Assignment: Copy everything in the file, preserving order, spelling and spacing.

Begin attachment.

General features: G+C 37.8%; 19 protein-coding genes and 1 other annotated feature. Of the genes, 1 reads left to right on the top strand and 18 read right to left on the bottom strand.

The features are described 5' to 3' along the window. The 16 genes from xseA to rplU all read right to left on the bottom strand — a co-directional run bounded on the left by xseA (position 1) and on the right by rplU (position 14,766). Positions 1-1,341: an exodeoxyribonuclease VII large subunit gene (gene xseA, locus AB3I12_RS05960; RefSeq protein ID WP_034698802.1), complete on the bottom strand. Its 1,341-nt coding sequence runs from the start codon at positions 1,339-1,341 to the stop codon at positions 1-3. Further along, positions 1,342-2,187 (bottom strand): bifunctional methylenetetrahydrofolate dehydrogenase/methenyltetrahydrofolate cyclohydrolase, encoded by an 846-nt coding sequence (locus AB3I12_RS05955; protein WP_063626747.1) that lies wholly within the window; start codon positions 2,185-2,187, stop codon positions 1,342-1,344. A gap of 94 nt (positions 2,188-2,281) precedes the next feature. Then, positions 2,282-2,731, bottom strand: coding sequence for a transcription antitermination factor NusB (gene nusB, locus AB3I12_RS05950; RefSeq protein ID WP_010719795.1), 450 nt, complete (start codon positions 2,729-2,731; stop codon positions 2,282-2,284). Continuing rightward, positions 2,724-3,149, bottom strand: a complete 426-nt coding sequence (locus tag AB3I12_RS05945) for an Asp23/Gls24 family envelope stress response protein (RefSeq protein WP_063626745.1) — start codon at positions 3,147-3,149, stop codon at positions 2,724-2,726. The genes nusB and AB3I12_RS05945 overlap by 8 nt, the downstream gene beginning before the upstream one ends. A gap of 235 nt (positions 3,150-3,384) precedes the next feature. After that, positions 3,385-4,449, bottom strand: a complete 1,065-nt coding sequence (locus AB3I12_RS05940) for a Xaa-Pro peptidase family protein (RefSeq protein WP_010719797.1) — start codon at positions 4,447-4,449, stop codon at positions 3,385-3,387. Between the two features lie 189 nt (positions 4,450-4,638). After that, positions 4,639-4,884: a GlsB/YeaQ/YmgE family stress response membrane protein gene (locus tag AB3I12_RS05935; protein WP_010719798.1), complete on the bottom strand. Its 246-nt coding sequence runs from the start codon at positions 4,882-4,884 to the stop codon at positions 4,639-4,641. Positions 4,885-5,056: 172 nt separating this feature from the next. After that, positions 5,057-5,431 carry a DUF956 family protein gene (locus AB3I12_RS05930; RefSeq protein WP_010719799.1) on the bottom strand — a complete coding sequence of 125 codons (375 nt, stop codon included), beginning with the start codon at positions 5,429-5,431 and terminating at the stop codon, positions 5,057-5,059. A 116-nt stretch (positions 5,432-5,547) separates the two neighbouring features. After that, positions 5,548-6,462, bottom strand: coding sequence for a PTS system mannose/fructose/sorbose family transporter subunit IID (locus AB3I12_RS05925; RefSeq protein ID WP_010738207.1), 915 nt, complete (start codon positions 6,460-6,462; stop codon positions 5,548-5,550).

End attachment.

General features: G+C 37.8%; 19 protein-coding genes and 1 other annotated feature. Of the genes, 1 reads left to right on the top strand and 18 read right to left on the bottom strand.

The features are described 5' to 3' along the window. The 16 genes from xseA to rplU all read right to left on the bottom strand — a co-directional run bounded on the left by xseA (position 1) and on the right by rplU (position 14,766). Positions 1-1,341: an exodeoxyribonuclease VII large subunit gene (gene xseA, locus AB3I12_RS05960; RefSeq protein ID WP_034698802.1), complete on the bottom strand. Its 1,341-nt coding sequence runs from the start codon at positions 1,339-1,341 to the stop codon at positions 1-3. Further along, positions 1,342-2,187 (bottom strand): bifunctional methylenetetrahydrofolate dehydrogenase/methenyltetrahydrofolate cyclohydrolase, encoded by an 846-nt coding sequence (locus AB3I12_RS05955; protein WP_063626747.1) that lies wholly within the window; start codon positions 2,185-2,187, stop codon positions 1,342-1,344. A gap of 94 nt (positions 2,188-2,281) precedes the next feature. Then, positions 2,282-2,731, bottom strand: coding sequence for a transcription antitermination factor NusB (gene nusB, locus AB3I12_RS05950; RefSeq protein ID WP_010719795.1), 450 nt, complete (start codon positions 2,729-2,731; stop codon positions 2,282-2,284). Continuing rightward, positions 2,724-3,149, bottom strand: a complete 426-nt coding sequence (locus tag AB3I12_RS05945) for an Asp23/Gls24 family envelope stress response protein (RefSeq protein WP_063626745.1) — start codon at positions 3,147-3,149, stop codon at positions 2,724-2,726. The genes nusB and AB3I12_RS05945 overlap by 8 nt, the downstream gene beginning before the upstream one ends. A gap of 235 nt (positions 3,150-3,384) precedes the next feature. After that, positions 3,385-4,449, bottom strand: a complete 1,065-nt coding sequence (locus AB3I12_RS05940) for a Xaa-Pro peptidase family protein (RefSeq protein WP_010719797.1) — start codon at positions 4,447-4,449, stop codon at positions 3,385-3,387. Between the two features lie 189 nt (positions 4,450-4,638). After that, positions 4,639-4,884: a GlsB/YeaQ/YmgE family stress response membrane protein gene (locus tag AB3I12_RS05935; protein WP_010719798.1), complete on the bottom strand. Its 246-nt coding sequence runs from the start codon at positions 4,882-4,884 to the stop codon at positions 4,639-4,641. Positions 4,885-5,056: 172 nt separating this feature from the next. After that, positions 5,057-5,431 carry a DUF956 family protein gene (locus AB3I12_RS05930; RefSeq protein WP_010719799.1) on the bottom strand — a complete coding sequence of 125 codons (375 nt, stop codon included), beginning with the start codon at positions 5,429-5,431 and terminating at the stop codon, positions 5,057-5,059. A 116-nt stretch (positions 5,432-5,547) separates the two neighbouring features. After that, positions 5,548-6,462, bottom strand: coding sequence for a PTS system mannose/fructose/sorbose family transporter subunit IID (locus AB3I12_RS05925; RefSeq protein ID WP_010738207.1), 915 nt, complete (start codon positions 6,460-6,462; stop codon positions 5,548-5,550).